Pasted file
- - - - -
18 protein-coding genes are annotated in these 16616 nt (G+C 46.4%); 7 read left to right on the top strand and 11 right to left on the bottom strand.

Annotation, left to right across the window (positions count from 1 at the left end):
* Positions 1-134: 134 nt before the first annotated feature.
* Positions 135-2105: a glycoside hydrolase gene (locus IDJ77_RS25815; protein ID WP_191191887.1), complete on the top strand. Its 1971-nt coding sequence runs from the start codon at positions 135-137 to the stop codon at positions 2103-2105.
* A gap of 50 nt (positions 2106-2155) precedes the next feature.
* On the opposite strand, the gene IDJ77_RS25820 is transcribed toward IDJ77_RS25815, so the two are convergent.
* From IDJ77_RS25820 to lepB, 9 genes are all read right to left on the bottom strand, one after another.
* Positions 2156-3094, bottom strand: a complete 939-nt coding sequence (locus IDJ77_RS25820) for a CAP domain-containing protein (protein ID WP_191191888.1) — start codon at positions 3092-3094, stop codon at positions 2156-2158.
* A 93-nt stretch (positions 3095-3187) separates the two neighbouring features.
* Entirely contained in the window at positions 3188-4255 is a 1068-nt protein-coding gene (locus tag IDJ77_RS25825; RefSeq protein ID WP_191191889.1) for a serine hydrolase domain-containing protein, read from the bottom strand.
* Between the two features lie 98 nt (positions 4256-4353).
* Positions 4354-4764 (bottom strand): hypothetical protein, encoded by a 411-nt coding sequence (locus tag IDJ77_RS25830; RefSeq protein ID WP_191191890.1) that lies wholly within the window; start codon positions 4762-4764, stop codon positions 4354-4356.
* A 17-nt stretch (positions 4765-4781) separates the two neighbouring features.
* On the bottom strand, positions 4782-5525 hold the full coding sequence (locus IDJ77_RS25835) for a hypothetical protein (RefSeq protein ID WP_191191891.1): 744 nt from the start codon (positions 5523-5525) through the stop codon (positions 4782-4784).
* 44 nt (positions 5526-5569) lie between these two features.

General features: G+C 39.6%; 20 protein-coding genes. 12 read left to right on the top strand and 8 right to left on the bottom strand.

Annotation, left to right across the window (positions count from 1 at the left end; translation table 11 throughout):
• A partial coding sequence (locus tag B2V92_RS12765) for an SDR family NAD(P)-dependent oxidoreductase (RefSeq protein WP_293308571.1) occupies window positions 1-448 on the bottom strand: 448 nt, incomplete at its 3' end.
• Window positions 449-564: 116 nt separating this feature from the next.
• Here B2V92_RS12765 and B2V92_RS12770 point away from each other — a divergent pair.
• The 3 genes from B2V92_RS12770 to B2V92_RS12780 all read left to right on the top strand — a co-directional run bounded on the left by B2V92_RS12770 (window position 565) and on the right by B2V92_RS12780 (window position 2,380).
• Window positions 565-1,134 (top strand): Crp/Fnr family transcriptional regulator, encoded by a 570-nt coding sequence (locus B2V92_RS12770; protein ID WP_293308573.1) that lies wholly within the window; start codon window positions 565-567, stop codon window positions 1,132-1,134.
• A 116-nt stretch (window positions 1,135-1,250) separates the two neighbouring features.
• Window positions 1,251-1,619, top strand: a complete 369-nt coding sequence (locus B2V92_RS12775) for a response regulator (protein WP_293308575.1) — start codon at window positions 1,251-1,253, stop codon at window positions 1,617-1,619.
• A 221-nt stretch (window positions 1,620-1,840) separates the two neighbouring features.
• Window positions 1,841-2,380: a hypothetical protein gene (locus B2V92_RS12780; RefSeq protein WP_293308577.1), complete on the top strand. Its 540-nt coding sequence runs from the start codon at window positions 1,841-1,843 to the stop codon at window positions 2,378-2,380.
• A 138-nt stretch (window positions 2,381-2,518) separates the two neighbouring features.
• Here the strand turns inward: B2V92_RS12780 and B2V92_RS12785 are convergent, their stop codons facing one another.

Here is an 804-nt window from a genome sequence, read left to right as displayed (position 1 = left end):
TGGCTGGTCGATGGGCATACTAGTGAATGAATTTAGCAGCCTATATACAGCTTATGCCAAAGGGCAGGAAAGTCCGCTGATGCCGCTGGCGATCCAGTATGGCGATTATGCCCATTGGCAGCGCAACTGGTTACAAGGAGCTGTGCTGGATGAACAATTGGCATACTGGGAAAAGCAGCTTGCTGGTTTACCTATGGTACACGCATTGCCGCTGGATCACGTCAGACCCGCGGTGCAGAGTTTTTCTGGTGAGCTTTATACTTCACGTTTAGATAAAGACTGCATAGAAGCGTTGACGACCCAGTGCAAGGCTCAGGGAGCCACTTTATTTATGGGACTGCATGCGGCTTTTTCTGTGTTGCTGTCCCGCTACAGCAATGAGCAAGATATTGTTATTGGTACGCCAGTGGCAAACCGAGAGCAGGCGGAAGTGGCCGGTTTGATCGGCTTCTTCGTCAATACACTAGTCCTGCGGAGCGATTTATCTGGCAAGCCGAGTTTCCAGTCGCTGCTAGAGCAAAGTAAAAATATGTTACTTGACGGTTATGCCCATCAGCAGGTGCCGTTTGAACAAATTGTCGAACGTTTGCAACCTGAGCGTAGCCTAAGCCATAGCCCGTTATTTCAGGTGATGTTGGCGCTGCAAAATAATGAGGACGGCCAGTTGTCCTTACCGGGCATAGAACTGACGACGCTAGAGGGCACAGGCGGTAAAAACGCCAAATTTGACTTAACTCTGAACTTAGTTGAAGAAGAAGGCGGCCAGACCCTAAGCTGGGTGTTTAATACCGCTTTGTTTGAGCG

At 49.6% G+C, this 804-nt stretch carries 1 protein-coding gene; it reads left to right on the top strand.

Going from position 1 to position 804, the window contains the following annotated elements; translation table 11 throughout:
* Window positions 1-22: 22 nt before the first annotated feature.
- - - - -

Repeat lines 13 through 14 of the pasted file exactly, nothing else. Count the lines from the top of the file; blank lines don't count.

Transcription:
* A 17-nt stretch (positions 4765-4781) separates the two neighbouring features.
* On the bottom strand, positions 4782-5525 hold the full coding sequence (locus IDJ77_RS25835) for a hypothetical protein (RefSeq protein ID WP_191191891.1): 744 nt from the start codon (positions 5523-5525) through the stop codon (positions 4782-4784).